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Posted 09 December 2011 - 05:30 AM

... if the high limit fuse didn't shut off the motor, it probably didn't blow right? So that would mean that it's not getting too hot?
... the coils do smell like burning immediately and they look a little black/charred in one area. Do you think I need a new heating element since the coils seem to be creating the smell?
... so should I test the other 2 fuses (thermostats) on the top of the heating element? Would I test by heating them to 165F and checking resistance?

1) it may be OK
2) they may be "smelling" for some other reason..
3) only test these Thermostats

should "open" at about 135F
http://www.repaircli...?R=154&N=276485

 

00647651.jpg

should "open" at about 210F
http://www.repaircli...?R=154&N=276464

 

00935554.jpg

Have you ever measured the temperature at the Vent ?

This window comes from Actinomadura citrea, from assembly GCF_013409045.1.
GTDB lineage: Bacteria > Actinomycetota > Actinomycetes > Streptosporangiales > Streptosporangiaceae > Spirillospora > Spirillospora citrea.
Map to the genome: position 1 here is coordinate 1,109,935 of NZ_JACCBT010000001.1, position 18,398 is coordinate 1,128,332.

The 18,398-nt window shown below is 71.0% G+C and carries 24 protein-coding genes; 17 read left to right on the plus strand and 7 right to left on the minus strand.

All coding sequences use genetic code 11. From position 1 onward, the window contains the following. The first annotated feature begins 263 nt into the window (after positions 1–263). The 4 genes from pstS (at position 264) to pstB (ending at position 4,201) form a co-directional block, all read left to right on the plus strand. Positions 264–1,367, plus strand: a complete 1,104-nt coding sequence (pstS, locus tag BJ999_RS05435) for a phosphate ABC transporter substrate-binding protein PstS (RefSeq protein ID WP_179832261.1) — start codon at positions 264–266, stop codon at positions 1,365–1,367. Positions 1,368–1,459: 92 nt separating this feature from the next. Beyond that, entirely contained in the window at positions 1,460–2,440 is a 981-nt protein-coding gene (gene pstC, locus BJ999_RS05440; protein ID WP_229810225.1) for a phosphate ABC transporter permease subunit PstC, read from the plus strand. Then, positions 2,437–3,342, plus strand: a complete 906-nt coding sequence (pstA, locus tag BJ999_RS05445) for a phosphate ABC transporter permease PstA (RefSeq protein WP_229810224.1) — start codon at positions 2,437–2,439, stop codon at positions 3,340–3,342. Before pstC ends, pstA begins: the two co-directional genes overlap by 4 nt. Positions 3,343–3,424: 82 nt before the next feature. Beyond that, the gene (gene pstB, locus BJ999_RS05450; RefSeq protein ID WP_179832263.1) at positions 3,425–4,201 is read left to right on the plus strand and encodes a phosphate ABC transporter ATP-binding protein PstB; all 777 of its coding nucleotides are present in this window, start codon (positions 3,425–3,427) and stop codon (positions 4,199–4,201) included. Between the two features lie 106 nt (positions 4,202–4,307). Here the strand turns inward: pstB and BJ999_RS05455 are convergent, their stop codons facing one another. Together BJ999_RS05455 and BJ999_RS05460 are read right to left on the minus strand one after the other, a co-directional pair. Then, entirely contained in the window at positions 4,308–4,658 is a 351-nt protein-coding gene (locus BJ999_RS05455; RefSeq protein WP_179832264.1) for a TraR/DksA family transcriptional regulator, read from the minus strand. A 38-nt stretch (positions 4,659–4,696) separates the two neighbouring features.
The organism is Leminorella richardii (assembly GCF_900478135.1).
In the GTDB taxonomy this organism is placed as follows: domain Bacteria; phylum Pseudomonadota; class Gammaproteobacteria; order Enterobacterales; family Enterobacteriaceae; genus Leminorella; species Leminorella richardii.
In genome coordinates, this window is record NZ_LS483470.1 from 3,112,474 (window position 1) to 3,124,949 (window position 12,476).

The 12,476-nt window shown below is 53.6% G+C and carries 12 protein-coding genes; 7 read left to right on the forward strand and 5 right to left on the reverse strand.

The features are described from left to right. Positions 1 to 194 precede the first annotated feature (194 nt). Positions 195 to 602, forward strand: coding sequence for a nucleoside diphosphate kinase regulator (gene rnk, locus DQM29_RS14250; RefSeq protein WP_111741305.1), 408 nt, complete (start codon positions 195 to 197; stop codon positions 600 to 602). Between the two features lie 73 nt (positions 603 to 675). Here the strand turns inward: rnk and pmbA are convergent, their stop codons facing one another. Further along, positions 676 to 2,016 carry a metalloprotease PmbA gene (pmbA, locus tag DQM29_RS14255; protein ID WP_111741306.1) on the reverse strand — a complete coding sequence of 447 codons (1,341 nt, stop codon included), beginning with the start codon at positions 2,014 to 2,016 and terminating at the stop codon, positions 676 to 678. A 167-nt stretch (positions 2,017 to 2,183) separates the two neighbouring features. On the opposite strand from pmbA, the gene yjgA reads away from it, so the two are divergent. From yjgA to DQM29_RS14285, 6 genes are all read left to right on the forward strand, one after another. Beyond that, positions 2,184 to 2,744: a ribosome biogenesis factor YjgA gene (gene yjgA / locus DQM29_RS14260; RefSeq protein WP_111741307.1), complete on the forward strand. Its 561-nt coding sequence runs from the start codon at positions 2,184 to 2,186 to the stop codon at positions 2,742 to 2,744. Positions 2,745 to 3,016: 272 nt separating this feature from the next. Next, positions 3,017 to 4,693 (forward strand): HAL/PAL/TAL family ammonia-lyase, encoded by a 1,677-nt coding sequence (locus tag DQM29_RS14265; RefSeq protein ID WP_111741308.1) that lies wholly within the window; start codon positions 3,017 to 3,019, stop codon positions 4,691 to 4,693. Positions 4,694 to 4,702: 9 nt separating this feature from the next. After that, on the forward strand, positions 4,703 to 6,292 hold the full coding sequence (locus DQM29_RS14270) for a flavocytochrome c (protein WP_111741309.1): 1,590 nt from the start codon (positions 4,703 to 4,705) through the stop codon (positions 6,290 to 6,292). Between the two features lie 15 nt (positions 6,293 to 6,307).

Vent should be rigid metal.
Short lengths of flexible metal may be OK, if not crimped when moving the Dryer into place.
NO plastic
NO PVC
NO screws
Foil Duct Tape is OK.
With an empty load, Timed Dry, High Heat, the vent temperature should cycle somewhere between 135F and 160F
Check / clean the Dryer Vent
Disconnect the Dryer Vent and check for good air-flow there and where it exits the house.
Check the Vent air temperature at the back of the Dryer.

 


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#8 Samurai Appliance Repair Man

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Posted 09 December 2011 - 07:18 AM

How to test a dryer cycling thermostat ==> http://fixitnow.com/...ing-thermostat/

#9 j-dizzle

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Posted 09 December 2011 - 11:25 AM

Thanks so much for the video, that is exactly the explanation I needed.

Looks like i am off to order the cycling thermostat that goes on the heating element, since the fuse is not "opening" when heated above 200F.